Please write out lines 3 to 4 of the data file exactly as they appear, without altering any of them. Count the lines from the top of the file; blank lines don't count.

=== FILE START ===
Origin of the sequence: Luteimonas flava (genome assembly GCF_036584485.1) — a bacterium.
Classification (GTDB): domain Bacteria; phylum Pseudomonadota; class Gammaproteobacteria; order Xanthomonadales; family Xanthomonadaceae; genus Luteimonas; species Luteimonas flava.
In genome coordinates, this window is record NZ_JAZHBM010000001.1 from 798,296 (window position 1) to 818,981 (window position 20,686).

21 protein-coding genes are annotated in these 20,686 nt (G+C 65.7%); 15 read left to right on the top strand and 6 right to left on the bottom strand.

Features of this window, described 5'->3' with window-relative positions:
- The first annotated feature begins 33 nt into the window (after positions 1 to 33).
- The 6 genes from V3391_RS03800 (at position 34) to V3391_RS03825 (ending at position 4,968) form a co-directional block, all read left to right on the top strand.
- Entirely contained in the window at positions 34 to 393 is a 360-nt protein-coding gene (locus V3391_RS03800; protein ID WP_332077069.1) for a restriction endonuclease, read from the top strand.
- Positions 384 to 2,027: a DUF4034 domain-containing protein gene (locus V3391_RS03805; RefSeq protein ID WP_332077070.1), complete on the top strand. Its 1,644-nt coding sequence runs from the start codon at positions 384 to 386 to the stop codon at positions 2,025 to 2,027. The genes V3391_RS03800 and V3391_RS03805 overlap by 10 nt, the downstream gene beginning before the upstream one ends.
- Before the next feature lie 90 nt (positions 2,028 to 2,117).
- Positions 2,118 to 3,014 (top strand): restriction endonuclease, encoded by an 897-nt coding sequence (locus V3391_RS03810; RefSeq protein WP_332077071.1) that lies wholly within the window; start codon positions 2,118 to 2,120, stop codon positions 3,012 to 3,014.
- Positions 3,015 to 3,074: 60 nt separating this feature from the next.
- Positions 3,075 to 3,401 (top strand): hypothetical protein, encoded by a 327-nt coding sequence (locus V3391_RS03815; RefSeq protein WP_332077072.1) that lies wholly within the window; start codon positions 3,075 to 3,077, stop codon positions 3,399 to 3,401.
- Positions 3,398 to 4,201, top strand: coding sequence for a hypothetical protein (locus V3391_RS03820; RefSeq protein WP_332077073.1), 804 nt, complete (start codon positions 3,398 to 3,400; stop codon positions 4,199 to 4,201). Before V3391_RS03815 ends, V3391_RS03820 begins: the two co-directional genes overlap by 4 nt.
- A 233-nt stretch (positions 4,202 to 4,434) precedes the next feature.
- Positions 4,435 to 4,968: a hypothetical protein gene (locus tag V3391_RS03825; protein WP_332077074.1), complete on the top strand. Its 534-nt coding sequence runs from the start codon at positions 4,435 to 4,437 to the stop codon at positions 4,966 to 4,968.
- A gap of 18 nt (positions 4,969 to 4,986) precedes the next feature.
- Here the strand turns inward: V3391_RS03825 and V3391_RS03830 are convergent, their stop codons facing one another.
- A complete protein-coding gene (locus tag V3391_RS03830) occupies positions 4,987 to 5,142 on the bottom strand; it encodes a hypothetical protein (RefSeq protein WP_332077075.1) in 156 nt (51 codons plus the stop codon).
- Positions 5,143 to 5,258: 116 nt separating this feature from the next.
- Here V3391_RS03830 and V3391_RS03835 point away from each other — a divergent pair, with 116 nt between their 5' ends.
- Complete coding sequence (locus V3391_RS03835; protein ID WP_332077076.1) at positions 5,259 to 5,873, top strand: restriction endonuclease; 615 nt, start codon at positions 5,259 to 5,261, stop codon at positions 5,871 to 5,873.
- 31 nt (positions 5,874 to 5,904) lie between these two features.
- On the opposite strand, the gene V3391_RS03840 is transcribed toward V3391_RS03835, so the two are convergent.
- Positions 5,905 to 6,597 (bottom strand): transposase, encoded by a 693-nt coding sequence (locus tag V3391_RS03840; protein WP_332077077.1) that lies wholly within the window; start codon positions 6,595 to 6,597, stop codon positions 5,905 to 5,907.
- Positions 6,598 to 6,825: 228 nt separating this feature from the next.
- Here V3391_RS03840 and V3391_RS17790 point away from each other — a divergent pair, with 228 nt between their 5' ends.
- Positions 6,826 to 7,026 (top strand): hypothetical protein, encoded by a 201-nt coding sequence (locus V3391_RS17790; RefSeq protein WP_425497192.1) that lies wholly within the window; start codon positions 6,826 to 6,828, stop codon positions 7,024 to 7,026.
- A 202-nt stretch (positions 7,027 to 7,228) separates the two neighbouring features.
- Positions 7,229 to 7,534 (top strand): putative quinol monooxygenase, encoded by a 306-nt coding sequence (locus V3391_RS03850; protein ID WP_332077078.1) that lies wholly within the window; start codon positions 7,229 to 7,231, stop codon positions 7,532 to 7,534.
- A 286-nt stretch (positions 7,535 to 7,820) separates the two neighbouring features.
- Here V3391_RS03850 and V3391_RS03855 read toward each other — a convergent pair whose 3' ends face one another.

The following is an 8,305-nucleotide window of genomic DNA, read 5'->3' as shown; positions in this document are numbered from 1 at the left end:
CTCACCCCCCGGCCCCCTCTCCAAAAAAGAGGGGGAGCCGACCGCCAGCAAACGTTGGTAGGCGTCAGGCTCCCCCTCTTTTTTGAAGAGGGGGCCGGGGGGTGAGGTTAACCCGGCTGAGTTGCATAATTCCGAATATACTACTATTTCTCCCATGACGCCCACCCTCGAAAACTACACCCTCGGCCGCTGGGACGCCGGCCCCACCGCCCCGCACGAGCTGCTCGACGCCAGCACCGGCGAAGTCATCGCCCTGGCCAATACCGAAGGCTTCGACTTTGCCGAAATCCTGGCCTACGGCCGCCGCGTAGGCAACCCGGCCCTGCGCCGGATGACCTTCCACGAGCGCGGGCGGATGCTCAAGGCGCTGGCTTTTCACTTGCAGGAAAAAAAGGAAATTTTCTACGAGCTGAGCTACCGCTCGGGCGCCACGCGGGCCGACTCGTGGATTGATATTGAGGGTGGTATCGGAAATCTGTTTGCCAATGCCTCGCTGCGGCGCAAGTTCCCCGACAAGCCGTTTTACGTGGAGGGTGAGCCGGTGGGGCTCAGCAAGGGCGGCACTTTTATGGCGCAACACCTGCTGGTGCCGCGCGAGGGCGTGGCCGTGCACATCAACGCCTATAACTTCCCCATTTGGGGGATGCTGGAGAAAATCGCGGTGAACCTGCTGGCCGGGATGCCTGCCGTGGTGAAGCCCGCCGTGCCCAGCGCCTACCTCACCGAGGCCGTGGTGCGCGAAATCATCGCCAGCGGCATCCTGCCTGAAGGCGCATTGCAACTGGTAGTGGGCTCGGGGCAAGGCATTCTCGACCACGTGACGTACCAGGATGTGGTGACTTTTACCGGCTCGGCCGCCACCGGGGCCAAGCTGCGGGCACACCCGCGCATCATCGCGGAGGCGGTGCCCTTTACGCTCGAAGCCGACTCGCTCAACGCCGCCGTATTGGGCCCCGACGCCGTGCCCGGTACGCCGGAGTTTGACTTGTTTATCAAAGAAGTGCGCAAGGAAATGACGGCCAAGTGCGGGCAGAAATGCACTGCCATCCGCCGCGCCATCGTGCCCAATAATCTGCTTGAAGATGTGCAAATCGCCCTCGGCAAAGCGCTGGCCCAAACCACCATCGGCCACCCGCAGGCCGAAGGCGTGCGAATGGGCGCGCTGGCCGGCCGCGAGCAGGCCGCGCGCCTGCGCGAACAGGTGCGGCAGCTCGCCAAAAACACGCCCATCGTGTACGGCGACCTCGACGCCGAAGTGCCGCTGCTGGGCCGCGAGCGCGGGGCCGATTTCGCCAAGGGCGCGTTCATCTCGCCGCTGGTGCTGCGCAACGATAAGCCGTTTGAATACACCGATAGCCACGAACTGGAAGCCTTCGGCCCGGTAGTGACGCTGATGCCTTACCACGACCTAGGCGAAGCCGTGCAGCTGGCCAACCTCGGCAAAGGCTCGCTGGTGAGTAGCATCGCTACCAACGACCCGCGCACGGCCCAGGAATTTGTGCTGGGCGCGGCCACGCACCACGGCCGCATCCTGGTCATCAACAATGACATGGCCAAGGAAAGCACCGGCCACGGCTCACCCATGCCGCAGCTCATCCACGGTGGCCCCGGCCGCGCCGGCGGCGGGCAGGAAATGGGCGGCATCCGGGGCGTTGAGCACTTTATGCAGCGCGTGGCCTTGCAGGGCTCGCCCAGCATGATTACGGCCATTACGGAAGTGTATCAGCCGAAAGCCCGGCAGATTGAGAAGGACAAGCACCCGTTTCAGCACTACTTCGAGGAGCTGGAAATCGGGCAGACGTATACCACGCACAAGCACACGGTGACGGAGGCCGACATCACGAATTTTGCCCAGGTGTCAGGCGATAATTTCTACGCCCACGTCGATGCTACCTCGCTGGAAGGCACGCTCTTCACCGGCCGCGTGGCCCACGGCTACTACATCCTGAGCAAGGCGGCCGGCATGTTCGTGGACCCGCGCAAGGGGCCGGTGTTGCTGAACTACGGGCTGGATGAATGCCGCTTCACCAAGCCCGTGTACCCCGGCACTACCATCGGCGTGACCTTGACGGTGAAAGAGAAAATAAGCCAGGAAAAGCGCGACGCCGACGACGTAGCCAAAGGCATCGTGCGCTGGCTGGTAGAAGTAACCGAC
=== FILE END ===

In genome coordinates, this window is record NZ_JAZHBM010000001.1 from 798,296 (window position 1) to 818,981 (window position 20,686).

21 protein-coding genes are annotated in these 20,686 nt (G+C 65.7%); 15 read left to right on the top strand and 6 right to left on the bottom strand.